How will it be used?
So, how often are we likely to see the Lore of Dark Magic in action? I suspect the answer is that we will see plenty of Dark Elf players using it, despite having 8 other Lores to choose from. The Lore has a lot going for it.

Of the 8 spells here, half of them are extremely good. Doombolt, Word of Pain, Shroud of Despair and Arnzipal's Black Horror are all top-notch at what they do, and what they do covers a variety of purposes. Direct killing power, the ability to cripple a unit in combat, and a spell that cuts the heart out of the leadership of the enemy army. The remaining spells all have a use, although Soul Stealer is somewhat lacklustre unless your Supreme Sorceress has been killing herself casting Power of Darkness and really needs some more wounds...

Apart from having a good spread of spells, Dark Magic has a couple of other advantages that should see it get regular use. The choice of 2 Signature Spells ensures that no Sorceress is ever going to be stranded with no useful spells. The +1 casting bonus from Hekarti's Blessing is also something that people might not want to throw away. It's true that there will still be Sorceresses using other Lores for specific purposes (for access to particular spells such as Searing Doom in the Lore of Metal), but the Lore of Dark Magic covers most bases pretty well.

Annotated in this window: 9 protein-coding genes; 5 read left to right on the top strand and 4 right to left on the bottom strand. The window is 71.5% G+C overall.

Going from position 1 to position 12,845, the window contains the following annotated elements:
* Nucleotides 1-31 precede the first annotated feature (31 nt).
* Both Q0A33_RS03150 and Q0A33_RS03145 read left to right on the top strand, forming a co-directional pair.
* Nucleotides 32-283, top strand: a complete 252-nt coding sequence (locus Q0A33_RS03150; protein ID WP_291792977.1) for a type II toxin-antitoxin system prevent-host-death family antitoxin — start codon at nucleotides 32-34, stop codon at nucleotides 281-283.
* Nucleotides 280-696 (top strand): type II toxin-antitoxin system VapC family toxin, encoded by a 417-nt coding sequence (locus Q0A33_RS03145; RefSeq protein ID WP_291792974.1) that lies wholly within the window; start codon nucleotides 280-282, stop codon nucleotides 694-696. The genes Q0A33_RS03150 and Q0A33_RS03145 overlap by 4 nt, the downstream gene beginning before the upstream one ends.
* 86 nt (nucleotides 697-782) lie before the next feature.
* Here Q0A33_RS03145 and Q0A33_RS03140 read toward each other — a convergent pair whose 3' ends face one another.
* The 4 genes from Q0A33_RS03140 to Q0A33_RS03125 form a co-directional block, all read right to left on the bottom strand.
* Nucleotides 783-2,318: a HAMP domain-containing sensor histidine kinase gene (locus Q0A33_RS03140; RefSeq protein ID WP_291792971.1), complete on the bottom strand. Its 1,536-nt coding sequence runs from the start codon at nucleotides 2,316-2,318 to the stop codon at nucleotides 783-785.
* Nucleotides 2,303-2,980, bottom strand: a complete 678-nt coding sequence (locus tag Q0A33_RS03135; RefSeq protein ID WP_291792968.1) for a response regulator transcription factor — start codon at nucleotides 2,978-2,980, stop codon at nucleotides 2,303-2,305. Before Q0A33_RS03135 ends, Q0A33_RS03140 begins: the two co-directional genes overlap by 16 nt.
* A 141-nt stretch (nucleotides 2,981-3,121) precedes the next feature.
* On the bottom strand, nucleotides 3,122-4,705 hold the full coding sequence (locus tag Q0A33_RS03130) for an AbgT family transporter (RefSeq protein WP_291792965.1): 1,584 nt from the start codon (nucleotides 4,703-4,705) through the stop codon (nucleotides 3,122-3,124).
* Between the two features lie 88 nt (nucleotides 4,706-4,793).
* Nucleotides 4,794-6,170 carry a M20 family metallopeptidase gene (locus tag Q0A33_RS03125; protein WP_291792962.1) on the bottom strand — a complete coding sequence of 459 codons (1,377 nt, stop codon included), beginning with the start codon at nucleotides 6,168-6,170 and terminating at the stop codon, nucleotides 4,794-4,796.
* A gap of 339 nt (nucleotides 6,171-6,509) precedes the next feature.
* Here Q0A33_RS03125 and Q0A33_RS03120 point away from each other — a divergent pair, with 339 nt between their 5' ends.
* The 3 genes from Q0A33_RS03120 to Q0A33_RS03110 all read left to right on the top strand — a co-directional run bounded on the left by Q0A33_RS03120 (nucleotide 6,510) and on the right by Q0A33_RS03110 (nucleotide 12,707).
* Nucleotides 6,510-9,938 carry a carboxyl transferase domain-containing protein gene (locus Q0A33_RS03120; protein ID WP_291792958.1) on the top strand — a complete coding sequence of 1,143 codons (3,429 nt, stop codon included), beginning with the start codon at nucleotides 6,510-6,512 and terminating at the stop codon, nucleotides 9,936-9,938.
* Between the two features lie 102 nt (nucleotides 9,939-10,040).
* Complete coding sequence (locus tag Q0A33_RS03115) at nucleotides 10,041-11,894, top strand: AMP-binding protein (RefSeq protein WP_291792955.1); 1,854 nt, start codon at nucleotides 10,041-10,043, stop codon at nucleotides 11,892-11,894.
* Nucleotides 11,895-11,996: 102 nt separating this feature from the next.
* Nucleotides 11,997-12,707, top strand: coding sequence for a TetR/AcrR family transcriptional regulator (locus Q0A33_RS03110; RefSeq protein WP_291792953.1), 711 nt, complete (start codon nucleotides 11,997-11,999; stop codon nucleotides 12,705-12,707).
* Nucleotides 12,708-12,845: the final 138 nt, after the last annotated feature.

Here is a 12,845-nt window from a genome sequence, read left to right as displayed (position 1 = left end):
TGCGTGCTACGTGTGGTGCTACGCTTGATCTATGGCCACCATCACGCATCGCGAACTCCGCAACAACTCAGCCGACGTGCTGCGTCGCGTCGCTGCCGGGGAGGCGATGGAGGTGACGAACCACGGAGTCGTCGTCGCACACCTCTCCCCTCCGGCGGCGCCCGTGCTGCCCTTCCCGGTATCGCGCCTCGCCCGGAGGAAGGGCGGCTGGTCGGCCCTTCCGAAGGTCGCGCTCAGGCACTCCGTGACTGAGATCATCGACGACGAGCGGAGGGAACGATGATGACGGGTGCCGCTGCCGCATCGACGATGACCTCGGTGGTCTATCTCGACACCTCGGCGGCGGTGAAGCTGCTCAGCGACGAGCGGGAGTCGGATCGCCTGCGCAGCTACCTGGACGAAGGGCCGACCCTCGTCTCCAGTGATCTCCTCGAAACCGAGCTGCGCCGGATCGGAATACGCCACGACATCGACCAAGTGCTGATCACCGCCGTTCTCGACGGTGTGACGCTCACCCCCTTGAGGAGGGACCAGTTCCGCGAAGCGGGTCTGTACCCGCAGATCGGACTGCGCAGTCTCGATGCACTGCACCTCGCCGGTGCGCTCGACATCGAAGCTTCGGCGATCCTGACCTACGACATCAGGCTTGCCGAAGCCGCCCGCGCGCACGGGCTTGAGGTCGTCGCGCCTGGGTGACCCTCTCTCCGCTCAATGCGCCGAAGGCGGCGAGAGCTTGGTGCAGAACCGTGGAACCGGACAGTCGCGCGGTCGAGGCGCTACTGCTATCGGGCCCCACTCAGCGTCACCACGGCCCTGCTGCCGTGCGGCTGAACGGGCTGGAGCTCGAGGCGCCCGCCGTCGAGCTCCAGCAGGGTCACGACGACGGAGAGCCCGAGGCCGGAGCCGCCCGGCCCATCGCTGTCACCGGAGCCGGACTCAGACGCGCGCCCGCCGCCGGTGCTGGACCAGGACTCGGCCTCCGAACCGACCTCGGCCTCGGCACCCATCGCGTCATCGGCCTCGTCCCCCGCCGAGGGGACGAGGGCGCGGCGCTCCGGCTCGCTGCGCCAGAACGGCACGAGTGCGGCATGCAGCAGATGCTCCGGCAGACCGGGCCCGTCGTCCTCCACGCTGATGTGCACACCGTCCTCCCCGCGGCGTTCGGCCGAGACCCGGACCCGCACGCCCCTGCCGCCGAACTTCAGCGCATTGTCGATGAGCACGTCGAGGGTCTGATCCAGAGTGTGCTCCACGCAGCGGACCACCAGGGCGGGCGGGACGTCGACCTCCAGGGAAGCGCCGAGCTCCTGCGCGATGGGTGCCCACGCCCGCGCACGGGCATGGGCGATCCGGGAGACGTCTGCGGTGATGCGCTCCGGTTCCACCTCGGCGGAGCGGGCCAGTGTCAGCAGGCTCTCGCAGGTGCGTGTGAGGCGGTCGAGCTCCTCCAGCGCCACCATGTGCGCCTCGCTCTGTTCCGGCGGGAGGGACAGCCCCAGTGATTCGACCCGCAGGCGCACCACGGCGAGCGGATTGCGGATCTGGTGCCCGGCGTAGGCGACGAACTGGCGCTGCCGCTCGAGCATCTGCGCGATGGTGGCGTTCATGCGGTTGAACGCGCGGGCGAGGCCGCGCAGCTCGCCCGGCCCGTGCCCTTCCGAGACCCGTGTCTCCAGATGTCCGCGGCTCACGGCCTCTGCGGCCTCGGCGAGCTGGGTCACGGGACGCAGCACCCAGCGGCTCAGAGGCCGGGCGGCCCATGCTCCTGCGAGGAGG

1. Great write up and a lovely read!
    Dark Magic is really good and Word of Pain is an absolute must. It wrecks my High Elf archers!

  2. spiteful conjuration with the bubble nature of shroud shoun't be forgotten. often you will be rolling lots of dice to ge the spell off so affecting multiple enemy units with bonus hits is great, especially if that triggers a panic test or two.

    word of pain / blade wind is a great combo. and blade wind is good for horde thinning could be good for getting rid of hordes of skaven slaves or those hundred night goblin units. It also has the killing power of a final transmutation on things like empire halbardiers.

    I find a bolt to the face wrecks high elf archers